PEC Opposes Legislation Mandating Different Safeguards For Conventional Oil And Gas Wells

The Pennsylvania Environmental Council sent a communication to the Pennsylvania State Senate to express its opposition to the recently introduced Senate Bill 1378 (P.N. 2053).

Paul King, President and CEO of PEC, made the following statement in association with the communication: “Senate Bill 1378 is a step in the wrong direction. At a time when we are still waiting for promulgation of new natural gas regulations from a law that passed more than two years ago, this legislation seeks to further limit protection standards. As many natural gas operators have done at their own initiative, including in cooperative fashion through the Center for Sustainable Shale Development, we should be looking for ways to improve performance and protection – not carving out new exemptions. If Pennsylvania truly wants to be a leader in responsible resource development, the General Assembly should promptly reject Senate Bill 1378.”

The text of the communication follows:

May 27, 2014

To:  Members of the Pennsylvania Senate
From:  John Walliser, Pennsylvania Environmental Council
Re:  Opposition to Senate Bill 1378 (P.N. 2053)

On behalf of the Pennsylvania Environmental Council, I am writing to express our strong opposition to Senate Bill 1378 (P.N. 2053) – which would establish the “Pennsylvania Conventional Oil and Gas Well Regulations Act.”

SB1378 directs the Department of Environmental Protection and Environmental Quality Board to establish separate regulations for conventional and unconventional gas wells in Pennsylvania. This requirement would extend to allenvironmental protection laws in the Commonwealth.

Both conventional and unconventional wells pose potential risks to human health and the environment, including on or off site spills of wastewater or other contaminants, erosion and sedimentation issues, methane migration from subsurface disturbance, air emissions, and other impacts. Despite SB1378’s assertion, conventional well development is not inherently “benign”.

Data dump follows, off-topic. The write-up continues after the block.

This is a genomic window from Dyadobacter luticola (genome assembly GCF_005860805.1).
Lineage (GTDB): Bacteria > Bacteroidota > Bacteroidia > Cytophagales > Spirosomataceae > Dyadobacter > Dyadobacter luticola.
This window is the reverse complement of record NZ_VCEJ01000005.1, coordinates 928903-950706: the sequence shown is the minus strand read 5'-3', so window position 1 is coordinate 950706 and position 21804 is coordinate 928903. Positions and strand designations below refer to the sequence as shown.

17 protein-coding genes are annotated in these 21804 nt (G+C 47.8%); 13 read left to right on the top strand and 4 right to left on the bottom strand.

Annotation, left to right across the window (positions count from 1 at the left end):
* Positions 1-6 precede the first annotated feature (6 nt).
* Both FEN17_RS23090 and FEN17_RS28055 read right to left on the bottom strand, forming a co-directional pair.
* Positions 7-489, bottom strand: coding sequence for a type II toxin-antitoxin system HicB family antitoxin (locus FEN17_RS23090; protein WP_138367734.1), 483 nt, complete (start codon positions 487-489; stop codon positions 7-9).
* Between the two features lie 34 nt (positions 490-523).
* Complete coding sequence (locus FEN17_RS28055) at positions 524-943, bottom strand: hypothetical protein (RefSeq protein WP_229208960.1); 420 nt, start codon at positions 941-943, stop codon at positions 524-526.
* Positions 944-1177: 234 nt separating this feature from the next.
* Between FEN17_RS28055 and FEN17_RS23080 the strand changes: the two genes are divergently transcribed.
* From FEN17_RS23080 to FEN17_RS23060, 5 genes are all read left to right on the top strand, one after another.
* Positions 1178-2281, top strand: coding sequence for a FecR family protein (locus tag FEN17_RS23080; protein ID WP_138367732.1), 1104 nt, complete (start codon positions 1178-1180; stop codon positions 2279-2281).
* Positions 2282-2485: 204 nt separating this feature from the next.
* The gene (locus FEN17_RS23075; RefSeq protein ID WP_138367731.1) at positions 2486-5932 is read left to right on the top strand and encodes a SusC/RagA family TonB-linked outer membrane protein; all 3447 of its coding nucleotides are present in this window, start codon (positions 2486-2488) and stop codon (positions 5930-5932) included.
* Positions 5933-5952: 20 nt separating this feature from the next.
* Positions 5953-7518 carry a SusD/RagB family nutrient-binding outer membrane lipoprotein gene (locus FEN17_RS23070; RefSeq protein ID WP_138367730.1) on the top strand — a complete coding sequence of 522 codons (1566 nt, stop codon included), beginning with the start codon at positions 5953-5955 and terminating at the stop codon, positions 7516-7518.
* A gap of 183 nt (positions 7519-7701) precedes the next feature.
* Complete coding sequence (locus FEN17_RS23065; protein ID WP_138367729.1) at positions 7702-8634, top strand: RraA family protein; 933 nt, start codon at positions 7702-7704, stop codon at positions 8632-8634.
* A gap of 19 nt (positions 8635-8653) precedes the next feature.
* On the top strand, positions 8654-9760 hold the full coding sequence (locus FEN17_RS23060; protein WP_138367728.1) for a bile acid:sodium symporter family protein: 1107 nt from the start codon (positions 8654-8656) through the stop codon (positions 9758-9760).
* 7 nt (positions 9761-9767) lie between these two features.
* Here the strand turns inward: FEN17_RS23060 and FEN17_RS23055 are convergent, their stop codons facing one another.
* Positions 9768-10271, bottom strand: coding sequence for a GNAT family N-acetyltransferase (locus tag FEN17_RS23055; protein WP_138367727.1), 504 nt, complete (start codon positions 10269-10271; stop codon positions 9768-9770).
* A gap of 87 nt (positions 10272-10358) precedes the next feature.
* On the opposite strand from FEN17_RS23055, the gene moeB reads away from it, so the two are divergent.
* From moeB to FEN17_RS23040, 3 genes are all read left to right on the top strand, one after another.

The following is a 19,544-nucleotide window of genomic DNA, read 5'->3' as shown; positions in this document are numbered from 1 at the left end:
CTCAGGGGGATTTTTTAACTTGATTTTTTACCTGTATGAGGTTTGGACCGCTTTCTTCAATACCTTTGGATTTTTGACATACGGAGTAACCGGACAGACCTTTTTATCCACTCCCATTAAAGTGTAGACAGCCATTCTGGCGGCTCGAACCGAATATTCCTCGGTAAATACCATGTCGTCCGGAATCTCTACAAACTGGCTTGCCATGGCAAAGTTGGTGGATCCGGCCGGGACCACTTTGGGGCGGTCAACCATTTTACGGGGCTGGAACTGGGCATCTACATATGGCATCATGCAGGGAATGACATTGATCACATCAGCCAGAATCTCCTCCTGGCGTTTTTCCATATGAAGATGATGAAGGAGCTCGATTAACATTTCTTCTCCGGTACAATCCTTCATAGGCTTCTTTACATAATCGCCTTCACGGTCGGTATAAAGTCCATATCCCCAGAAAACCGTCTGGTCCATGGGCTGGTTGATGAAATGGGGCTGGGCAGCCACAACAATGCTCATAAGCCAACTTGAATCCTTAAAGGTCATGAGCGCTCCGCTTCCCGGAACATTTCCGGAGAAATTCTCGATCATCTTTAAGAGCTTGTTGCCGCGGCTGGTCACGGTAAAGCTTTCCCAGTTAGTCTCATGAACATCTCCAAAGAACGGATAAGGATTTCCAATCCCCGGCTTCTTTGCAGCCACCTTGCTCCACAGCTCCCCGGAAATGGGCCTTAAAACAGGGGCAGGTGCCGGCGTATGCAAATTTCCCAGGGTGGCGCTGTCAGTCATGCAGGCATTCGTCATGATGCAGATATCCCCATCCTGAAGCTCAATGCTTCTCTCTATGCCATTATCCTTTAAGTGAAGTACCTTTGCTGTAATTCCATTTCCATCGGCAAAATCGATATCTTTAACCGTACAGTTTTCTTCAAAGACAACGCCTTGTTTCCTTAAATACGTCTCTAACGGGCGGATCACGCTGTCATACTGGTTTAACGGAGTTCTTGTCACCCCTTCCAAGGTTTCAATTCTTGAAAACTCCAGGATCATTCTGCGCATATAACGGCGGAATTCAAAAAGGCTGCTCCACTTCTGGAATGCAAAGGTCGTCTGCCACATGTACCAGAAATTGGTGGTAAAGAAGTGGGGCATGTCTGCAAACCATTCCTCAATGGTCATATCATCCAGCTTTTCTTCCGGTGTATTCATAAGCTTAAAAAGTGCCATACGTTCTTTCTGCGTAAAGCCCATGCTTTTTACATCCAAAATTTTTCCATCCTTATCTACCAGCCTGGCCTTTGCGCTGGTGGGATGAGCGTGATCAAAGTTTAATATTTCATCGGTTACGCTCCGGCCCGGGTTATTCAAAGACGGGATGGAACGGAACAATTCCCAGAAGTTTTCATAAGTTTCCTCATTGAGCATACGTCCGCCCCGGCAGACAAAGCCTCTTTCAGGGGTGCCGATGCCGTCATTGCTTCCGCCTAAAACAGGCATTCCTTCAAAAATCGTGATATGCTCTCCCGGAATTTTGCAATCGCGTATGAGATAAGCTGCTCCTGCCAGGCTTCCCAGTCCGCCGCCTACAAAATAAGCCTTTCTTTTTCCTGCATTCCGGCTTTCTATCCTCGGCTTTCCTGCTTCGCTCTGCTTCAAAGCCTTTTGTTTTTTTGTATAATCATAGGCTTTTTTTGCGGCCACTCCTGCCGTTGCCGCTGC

SB1378’s flaw is compounded by the fact that the legislation follows an artificial distinction between “conventional” and “unconventional” gas wells. The bill distinguishes “conventional” and “unconventional” operations solely by depth of the target formation – below the Elk Sandstone or its geologic equivalent.

Here’s why this is so important: this distinction does not account for the technology or technique (for example, hydraulic fracturing) used by an operator. In fact, SB1378 goes a step further to expressly state that the technology or design of a well is inconsequential to its characterization as “conventional” or “unconventional”(see, for example, page 2, line 23 of the legislation).

Therefore, pursuant to this legislation, any operator, regardless of the size of the company, could conduct high volume fracturing at shallow depths and still be deemed “conventional” – and thus subject to reduced protection standards. It bears noting that fracturing at shallower formations can pose even greater risks to ground and drinking water resources.

This arbitrary distinction, which has it roots in Act 13 of 2012, is wholly inappropriate as a benchmark for setting environmental protection standards.

Senate Bill 1378 creates a new and potentially vast exemption for natural gas operations, undercutting necessary environmental protections for on-site containment, drinking and surface water protection, air emissions, and other siting and control standards. This legislation goes directly against the import of the Pennsylvania Supreme Court’s decision last December with respect to Act 13 and the sufficiency of environmental protection in regulating natural gas development. The General Assembly should not violate the public trust by taking steps to further weaken the protections afforded to its citizens and environment.

We ask that you oppose this legislation. Thank you for your consideration.